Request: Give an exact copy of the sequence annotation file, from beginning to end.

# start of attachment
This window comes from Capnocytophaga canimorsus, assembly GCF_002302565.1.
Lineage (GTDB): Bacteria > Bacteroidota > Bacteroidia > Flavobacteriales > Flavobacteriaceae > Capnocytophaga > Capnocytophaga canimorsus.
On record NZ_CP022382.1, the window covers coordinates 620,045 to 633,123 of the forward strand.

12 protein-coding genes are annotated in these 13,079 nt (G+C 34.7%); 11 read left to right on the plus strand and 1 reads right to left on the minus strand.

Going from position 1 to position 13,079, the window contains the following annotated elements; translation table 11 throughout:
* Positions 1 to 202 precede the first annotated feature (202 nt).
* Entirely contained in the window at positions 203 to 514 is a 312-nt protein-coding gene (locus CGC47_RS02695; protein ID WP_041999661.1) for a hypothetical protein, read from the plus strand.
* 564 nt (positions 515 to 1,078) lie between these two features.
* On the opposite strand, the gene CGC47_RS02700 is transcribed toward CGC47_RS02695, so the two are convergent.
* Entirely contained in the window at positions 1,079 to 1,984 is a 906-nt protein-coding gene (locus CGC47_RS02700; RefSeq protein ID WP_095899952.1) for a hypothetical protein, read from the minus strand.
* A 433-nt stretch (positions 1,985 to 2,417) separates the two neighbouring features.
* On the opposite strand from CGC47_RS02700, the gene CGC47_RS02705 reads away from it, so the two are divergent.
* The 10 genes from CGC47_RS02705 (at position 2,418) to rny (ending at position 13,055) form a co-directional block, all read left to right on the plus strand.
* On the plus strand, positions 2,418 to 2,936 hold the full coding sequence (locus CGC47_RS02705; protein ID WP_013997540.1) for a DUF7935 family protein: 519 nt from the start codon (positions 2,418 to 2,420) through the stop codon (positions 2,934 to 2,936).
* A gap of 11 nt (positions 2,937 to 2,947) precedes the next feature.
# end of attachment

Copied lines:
This window comes from Capnocytophaga canimorsus, assembly GCF_002302565.1.
Lineage (GTDB): Bacteria > Bacteroidota > Bacteroidia > Flavobacteriales > Flavobacteriaceae > Capnocytophaga > Capnocytophaga canimorsus.
On record NZ_CP022382.1, the window covers coordinates 620,045 to 633,123 of the forward strand.

12 protein-coding genes are annotated in these 13,079 nt (G+C 34.7%); 11 read left to right on the plus strand and 1 reads right to left on the minus strand.

Going from position 1 to position 13,079, the window contains the following annotated elements; translation table 11 throughout:
* Positions 1 to 202 precede the first annotated feature (202 nt).
* Entirely contained in the window at positions 203 to 514 is a 312-nt protein-coding gene (locus CGC47_RS02695; protein ID WP_041999661.1) for a hypothetical protein, read from the plus strand.
* 564 nt (positions 515 to 1,078) lie between these two features.
* On the opposite strand, the gene CGC47_RS02700 is transcribed toward CGC47_RS02695, so the two are convergent.
* Entirely contained in the window at positions 1,079 to 1,984 is a 906-nt protein-coding gene (locus CGC47_RS02700; RefSeq protein ID WP_095899952.1) for a hypothetical protein, read from the minus strand.
* A 433-nt stretch (positions 1,985 to 2,417) separates the two neighbouring features.
* On the opposite strand from CGC47_RS02700, the gene CGC47_RS02705 reads away from it, so the two are divergent.
* The 10 genes from CGC47_RS02705 (at position 2,418) to rny (ending at position 13,055) form a co-directional block, all read left to right on the plus strand.
* On the plus strand, positions 2,418 to 2,936 hold the full coding sequence (locus CGC47_RS02705; protein ID WP_013997540.1) for a DUF7935 family protein: 519 nt from the start codon (positions 2,418 to 2,420) through the stop codon (positions 2,934 to 2,936).
* A gap of 11 nt (positions 2,937 to 2,947) precedes the next feature.